Lowe’s, which became the official home improvement retail sponsor of the league last year, will run ads touting the value of home—playing off the fact that most Americans are homebound. It also partnered with players, including expected top pick Joe Burrow, on a social effort. The former L.S.U. quarterback recently called Lowe’s associates in his hometown of Athens, Ohio and promoted the initiative on his social channels.
P&G’s virtual red carpet will feature videos of 40 draft prospects shot by family members, roommates and girlfriends, then edited by PR shop Taylor Global and posted to the athletes’ social-media accounts, as well as those of sponsoring brands and the NFL. The athletes, in some cases, will wear suits they already had tailored but couldn’t wear in public because of coronavirus shelter-in-place restrictions, or in other cases simply their everyday wear, as part of an effort P&G developed in cooperation with the NFL Players Association.
P&G brands Gillette, Head & Shoulders, Old Spice and Braun will participate in the virtual red carpet, with the first three brands also airing ads on ESPN during the show. In addition, Gillette will use the draft to break a new “Every Day Is Gameday” campaign from Grey New York, featuring draft prospects Tua Tagovailoa, Jalen Hurts, Ashtyn Davis and Cole Kmet, with a 30-second spot to air each day of the draft on ESPN and on ABC Thursday. The campaign will be amplified on Twitter through a FirstView buy on Thursday and a Promoted Trend on Friday.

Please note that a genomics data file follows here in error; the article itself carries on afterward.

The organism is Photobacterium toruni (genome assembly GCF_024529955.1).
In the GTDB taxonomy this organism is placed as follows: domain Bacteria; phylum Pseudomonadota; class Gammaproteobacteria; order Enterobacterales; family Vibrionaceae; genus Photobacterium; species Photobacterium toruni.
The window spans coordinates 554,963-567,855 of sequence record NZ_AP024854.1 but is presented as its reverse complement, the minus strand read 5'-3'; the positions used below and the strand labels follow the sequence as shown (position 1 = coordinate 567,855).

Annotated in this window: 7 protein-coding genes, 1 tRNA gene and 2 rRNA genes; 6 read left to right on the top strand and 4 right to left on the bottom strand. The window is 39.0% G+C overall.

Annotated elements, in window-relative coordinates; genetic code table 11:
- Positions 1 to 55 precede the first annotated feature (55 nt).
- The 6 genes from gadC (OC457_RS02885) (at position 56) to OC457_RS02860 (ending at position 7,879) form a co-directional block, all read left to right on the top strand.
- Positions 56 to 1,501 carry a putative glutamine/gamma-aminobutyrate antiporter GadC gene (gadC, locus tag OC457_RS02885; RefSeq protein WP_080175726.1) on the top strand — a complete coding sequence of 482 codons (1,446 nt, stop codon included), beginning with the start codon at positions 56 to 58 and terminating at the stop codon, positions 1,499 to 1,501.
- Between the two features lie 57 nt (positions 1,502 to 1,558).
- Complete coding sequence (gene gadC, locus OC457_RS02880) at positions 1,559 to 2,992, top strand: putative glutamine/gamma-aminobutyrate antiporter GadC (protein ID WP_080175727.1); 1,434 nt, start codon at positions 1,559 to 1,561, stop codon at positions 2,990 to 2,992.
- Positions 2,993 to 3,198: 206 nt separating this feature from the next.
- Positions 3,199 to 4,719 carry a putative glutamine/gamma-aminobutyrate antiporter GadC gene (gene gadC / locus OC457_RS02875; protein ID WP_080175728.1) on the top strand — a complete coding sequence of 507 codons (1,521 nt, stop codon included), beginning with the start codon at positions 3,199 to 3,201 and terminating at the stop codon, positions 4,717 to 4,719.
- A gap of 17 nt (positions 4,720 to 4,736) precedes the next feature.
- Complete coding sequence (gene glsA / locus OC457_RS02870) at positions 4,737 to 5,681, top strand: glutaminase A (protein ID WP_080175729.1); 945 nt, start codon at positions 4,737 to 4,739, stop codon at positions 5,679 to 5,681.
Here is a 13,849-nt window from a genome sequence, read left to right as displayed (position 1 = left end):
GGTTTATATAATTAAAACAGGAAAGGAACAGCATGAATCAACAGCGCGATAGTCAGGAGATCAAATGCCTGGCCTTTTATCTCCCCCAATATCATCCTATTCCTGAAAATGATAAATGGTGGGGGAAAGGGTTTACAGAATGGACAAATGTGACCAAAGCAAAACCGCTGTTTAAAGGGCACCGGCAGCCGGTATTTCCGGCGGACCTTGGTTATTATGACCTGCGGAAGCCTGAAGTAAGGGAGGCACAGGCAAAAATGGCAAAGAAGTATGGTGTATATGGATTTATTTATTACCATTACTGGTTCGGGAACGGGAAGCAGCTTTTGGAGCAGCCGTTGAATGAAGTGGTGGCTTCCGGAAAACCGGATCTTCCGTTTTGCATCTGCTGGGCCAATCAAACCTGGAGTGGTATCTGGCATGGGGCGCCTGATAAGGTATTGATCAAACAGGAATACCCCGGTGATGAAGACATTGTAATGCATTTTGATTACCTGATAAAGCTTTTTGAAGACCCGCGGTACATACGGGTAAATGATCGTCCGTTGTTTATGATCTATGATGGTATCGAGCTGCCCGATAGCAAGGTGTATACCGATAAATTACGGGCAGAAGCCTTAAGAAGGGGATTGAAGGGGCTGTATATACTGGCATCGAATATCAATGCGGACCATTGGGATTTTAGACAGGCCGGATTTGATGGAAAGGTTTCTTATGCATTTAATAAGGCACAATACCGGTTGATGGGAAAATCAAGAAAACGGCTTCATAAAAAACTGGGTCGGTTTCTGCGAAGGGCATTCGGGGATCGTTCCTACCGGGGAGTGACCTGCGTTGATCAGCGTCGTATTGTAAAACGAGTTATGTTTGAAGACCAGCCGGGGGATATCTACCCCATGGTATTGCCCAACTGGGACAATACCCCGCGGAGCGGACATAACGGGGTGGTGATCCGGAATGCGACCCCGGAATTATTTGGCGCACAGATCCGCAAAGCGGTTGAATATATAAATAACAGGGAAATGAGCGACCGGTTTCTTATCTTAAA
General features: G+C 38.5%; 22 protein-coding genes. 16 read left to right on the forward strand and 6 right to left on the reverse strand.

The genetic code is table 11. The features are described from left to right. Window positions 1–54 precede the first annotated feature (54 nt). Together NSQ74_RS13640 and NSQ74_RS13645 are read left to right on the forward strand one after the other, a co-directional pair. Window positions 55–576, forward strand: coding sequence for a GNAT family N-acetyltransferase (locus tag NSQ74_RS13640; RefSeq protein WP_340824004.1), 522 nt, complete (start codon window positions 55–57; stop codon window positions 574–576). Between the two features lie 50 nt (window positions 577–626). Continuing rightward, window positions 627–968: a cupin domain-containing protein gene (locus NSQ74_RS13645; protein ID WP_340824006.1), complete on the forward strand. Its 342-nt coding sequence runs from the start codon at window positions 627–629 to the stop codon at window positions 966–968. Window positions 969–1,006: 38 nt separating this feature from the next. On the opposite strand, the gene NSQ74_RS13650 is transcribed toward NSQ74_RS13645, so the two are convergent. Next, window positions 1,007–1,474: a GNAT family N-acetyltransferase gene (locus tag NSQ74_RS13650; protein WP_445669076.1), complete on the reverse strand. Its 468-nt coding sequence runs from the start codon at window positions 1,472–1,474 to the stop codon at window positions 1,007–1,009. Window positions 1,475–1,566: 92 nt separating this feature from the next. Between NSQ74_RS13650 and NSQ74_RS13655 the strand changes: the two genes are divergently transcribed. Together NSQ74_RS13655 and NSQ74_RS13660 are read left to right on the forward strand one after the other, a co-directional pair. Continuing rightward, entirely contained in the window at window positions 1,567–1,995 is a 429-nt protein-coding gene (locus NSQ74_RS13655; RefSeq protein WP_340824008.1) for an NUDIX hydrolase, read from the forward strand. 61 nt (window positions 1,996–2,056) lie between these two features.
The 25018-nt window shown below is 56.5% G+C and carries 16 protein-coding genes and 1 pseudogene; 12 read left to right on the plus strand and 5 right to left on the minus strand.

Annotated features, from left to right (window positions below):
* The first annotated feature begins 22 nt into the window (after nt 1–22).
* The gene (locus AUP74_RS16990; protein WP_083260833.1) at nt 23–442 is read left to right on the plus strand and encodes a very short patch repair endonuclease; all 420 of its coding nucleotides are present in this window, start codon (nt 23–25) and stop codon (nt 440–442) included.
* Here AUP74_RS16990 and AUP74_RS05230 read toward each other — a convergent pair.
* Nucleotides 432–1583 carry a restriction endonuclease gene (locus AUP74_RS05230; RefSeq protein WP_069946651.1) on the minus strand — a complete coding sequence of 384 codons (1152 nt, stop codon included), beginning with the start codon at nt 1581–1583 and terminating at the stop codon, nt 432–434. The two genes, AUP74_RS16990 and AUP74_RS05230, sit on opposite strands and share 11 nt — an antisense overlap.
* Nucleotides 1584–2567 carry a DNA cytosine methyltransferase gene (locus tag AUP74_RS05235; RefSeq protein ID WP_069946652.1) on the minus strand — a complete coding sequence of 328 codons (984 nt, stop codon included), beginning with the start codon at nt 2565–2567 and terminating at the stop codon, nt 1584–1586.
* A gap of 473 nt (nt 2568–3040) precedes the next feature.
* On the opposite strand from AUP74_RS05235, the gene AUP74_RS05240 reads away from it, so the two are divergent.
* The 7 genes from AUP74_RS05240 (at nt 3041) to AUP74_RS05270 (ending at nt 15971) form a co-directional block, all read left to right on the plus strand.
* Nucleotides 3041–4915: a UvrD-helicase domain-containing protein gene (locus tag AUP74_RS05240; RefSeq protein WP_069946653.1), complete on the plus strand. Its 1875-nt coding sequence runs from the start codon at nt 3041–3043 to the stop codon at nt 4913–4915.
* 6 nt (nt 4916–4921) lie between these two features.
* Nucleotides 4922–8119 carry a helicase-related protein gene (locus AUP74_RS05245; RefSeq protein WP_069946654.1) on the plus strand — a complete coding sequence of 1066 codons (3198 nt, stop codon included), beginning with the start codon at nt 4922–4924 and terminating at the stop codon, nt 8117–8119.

Gillette celebrity barber Mark Baysinger will be interviewed as part of the NFL’s live-streamed Draft-A-Thon for charitable COVID-19 relief efforts that runs alongside the draft. He’ll highlight shaving product and personal protective equipment donations Gillette is making, including face shields it recently began making at its Boston plant.
“As soon as we learned the NFL Draft would be entirely digital, Gillette pivoted to create a spot that we believe is relevant to this shared experience, with help from the rookies featured in it, and still reflecting the ‘Every Day Is Gameday’ spirit we’ll be showcasing for the NFL season to come,” says John Claughton, brand director for Gillette North America. The campaign extends the personal responsibility idea in keeping with the “Best a man can be” campaign Gillette launched last year—but with an NFL emphasis.
The Old Spice effort includes an appearance by brand pitchman and former NFL player Isaiah Mustafa during the Draft-A-Thon, in which the brand is donating $320,000, or $10,000 on behalf of each NFL team, to the United Way. Old Spice is working with draft prospects Chase Young, Isaiah Simmons, Henry Ruggs III, CeeDee Lamb and others for the virtual red carpet. Those four also are doing media interviews with 20 national sports and lifestyle media outlets about the brand’s donation. And Old Spice is airing “Men Have Skin Too” commercials on ESPN all three nights of the draft, and on ABC the first two nights.